Using many of the same arguments used in this thread leasing is a bad deal. But many people do it, because when they look at all factors it is worth it. I am not saying definitely buy (though I would if the old car were a bit older) but just that you need to take a broader view in your decision.

On the other hand, when I was sitting at a traffic light earlier today a Model-T pulled up next to me, so there are a wide range of opinions of where to draw the buy vs. repair line :)
posted by aguy at 12:41 AM on July 23, 2009 [2 favorites]

How much time from work and the reast of your life can you reasonably expect to miss dealing with breakdowns and repairs over the remaining life of the car?
Just anecdotally, in my experience as a mechanic, unless your car is a huge turd, you can expect it to spend two, maybe three full days out of the year on a major repair.
posted by Jon-o at 4:21 AM on July 23, 2009

Response by poster: Thanks all for the advice :o) I'm glad I got another set of opinions about this, because any friend or family member I mention this to just says, "Oh, it's a great time to buy a car right now," or "The new Focus looks really nice!" And it also seems like a lot of people in my life recently bought new cars, so they're eager to offer their experiences. (And probably subconsciously that planted the "new car" bug in my mind, too.)

aguy, you bring up a good point about time spent dealing with repairs. At the moment, everything that's happened has been fixed in a day, and my garage is close to my office (and has a shuttle service), so I'm not really missing work, though it is a hassle. The fear of something going wrong while far from home has definitely prevented me from driving places, though.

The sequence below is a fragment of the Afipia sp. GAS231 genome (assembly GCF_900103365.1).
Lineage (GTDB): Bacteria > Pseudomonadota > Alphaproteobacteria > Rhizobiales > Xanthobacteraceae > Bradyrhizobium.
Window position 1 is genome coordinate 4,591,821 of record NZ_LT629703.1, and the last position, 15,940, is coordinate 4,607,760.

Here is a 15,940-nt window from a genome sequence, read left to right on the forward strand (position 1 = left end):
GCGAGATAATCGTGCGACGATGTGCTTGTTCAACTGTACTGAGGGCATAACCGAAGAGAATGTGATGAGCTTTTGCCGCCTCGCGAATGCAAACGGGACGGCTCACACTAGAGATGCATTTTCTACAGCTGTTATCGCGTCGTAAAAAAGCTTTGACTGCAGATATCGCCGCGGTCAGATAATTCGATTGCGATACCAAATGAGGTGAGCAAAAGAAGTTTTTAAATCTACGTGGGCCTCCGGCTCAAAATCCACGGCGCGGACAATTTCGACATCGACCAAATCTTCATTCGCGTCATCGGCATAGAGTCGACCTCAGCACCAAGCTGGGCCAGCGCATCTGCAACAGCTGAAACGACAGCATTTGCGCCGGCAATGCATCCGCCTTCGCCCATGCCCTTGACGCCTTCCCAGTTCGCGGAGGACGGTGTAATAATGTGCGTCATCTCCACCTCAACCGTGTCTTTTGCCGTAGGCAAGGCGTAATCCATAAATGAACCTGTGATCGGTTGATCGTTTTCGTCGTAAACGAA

I think for now I'll take it in for its 85,000 mile maintenance visit, maybe have it detailed so it's all shiny and clean, and enjoy it for a while longer. It really is a good little car.
posted by LolaGeek at 5:14 AM on July 23, 2009 [1 favorite]

Sounds like you've already made a decision, but I'd just like to join in the 'keep the old car' chorus. If you were someone who depended on having a new car for professional reasons (I'm thinking mostly of real-estate salespeople here), you'd know it. If you were someone who depended on a reliable car, you'd know it (though, personally, I'm not convinced a well-maintained late-model low-mileage used car is any less dependable than a new one). If you were someone who placed a lot of importance on having a shiny new car, you'd know it (and you probably wouldn't have an '02 Focus). If you don't fit into one of these categories, a new car probably isn't the best choice for you.
posted by box at 6:10 AM on July 23, 2009